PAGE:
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Friday, October 2, 2015

The Self-Portrait Still-Life

Acrylic Still Life of Old Shoe and Paint Supplies, Michael Galligan
Still life of my shoes, Rachel Toles
It takes a certain amount of ego for an artist to paint a self-portrait. Most have no shortage of that commodity, some artists leaving us with dozens of such paintings. For those more on the shy side, there are other ways to capture ones "self" other than with mirrors of "selfie" photos. Anyone who has ever had the heartrending task of going through the most personal possessions of a loved one after their death knows that, as emotionally trying as it might be, you come away with a far sharper image of that person as a result. Things reflect who we are. What we save, what we discard, says a lot about our personality and values. For artists, of course, there's the tools of their trade--brushes, tubes of paint, photos, pencils, erasers, etc. But those items are mostly professional in nature. A very wise individual once said words to the effect, "you don't know someone until you've walked a mile in their shoes." Combine the artist's tools and shoes, as Michael Galligan has in his painting, Acrylic Still Life of Old Shoe and Paint Supplies (above), and you have the quintessential self-portrait still-life. Rachel Toles had somewhat the same idea (left) but apparently has better things to do with her shoes than stuff them full of art stuff.

Copyright, Jim Lane
Before, (top, left) 2001; Shafts of Color (left), 2001; Portrait of the Artist (center)
and Painted Paint Painting (right), 1994.
A Vanitas Still Life: A Globe, a Casket
of Jewels and Medallions, Books a
Hurdy Gurdy, a Bagpipe, a lute, a
Violin, a silver Tazza, a Roemer, a
Nautilus Shell, a Recorder, a Shawm a
Print with a Self-Portrait of the Artist
and a Musical Score on a Draped Table,
a Curtain above, 1662, Edwaert Collier
I know of what I speak. Over the years I've made a number of attempts to capture my "self" without painting myself (above). I'm sorry about the quality of some of the images, but all but one of these self-portraits are now "long gone." Inasmuch as the "self-portrait still-life" is far from a recognized painting category, no one has really researched the history of such art. But from what I've found, it would seem they date back at least to the 17th-century and the fascinating Dutch Vanitas still-lifes from the much-touted "Golden Age." Edwaert Collier's A Vanitas Still Life (left), from 1662, stops short of labeling the items cluttering his composition as personal, nor has he included art supplies, but even a cursory inspection suggests this was a very personal statement of that which interested him and things he held dear. The title says it all (boy, does it ever). A picture may be worth a thousand words, but a title more than fifty words long does add a certain air of distinction to the work. Along the same line, Ephraim Rubenstein's Still Life With Books, Mirrors, and Lenses II (below), from 2003, may have a more modern look, but the tendency of such artists to supply a "laundry list" of plainly depicted content still lingers.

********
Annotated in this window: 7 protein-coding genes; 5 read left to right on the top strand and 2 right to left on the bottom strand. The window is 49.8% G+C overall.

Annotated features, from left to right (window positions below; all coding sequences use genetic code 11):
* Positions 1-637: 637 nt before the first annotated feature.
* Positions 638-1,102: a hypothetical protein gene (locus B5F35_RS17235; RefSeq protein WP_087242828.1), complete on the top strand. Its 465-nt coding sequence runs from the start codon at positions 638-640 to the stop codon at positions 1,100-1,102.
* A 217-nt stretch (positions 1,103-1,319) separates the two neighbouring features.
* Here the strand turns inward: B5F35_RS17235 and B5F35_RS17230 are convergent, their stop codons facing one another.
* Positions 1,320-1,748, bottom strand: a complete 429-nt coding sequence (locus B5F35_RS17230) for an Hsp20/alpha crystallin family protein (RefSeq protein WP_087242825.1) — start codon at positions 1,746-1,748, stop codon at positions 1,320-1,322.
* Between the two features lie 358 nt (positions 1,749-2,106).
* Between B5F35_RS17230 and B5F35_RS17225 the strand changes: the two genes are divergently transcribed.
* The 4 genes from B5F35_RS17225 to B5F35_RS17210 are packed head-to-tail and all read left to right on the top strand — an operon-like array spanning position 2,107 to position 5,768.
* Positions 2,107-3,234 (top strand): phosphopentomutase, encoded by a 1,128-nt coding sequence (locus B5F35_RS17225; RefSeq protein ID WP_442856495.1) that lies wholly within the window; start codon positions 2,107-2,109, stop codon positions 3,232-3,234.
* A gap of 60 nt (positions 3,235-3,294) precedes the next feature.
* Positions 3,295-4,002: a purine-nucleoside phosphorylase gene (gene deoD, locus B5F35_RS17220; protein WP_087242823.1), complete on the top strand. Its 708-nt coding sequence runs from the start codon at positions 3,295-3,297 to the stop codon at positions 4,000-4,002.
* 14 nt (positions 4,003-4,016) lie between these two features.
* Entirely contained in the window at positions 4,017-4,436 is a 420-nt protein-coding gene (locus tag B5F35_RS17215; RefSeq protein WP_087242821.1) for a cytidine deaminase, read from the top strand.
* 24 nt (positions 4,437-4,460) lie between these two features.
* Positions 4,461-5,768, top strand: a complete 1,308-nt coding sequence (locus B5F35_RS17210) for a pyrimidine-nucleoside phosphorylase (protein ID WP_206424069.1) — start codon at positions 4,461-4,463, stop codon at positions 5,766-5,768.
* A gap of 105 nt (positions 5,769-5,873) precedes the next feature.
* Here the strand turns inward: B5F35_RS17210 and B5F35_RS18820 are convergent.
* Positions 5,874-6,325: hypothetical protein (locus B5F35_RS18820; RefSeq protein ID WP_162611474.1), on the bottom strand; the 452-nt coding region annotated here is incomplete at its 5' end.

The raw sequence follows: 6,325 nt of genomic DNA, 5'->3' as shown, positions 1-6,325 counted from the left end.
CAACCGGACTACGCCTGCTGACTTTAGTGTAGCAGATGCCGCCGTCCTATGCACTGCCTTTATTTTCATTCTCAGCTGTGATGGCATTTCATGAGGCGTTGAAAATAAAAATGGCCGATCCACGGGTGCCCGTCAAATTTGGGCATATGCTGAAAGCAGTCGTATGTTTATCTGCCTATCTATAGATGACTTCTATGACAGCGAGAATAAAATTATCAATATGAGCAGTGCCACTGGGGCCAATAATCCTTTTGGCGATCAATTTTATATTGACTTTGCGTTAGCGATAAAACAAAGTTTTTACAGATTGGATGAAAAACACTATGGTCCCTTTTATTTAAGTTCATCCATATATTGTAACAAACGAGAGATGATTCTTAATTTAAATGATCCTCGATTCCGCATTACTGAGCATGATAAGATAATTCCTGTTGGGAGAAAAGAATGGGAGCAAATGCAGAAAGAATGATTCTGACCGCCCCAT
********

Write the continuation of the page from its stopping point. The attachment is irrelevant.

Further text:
Still Life With Books, Mirrors, and Lenses II, 2003, Ephraim Rubenstein
Hand with Reflecting Sphere,
1935, M.C. Escher
Some artists from the past have painted self-portrait still-lifes on a scale far beyond that of Collier and Rubenstein. The French Impressionist, Frederick Bazille, with his The Artist's Studio (below), from 1870, left us a "still-life" the size of an entire room, decorated with some of his paintings and peopled with himself, some would-be clients, and a few of his artist friends. That may stretch the definition of both the self-portrait and the still-life quite a bit, but it nonetheless paints a highly accurate image of the artist with a great deal of detailed depth. The famous etcher, M.C. Escher, in his drawing, Hand with Reflecting Sphere, (right), from 1935, did much the same thing utilizing a crystal sphere, hand-held, which reflects not just his own image but his studio as well. It's undoubtedly the most daringly original self-portrait still-life ever put forth.

The Artist's Studio, 1870, Frederick Bazille
Despite these exceptional, "outside the box" self-portrait still-lifes, most painters (myself included) still tend to cling to their image as professional artists. In researching this presentation I found so my excellent examples, utilizing many different styles, and approaches I've found it impossible to choose among them. So, I'm presenting them all (below) in the hope that one or more may inspire the artists reading these works to paint a self-portrait without their own pretty face.

Nature Morte a la Palette, Andre Vignoles
Work in Progress, Debbie Shirley
My Art Studio, Patti Schermerhorn

Still-life Self-portrait, FrankieCee
Painting Materials,
1949, Fairfield Porter
The Artist's Tools, 2011,
Michael Naples
The Art of Penny Soto


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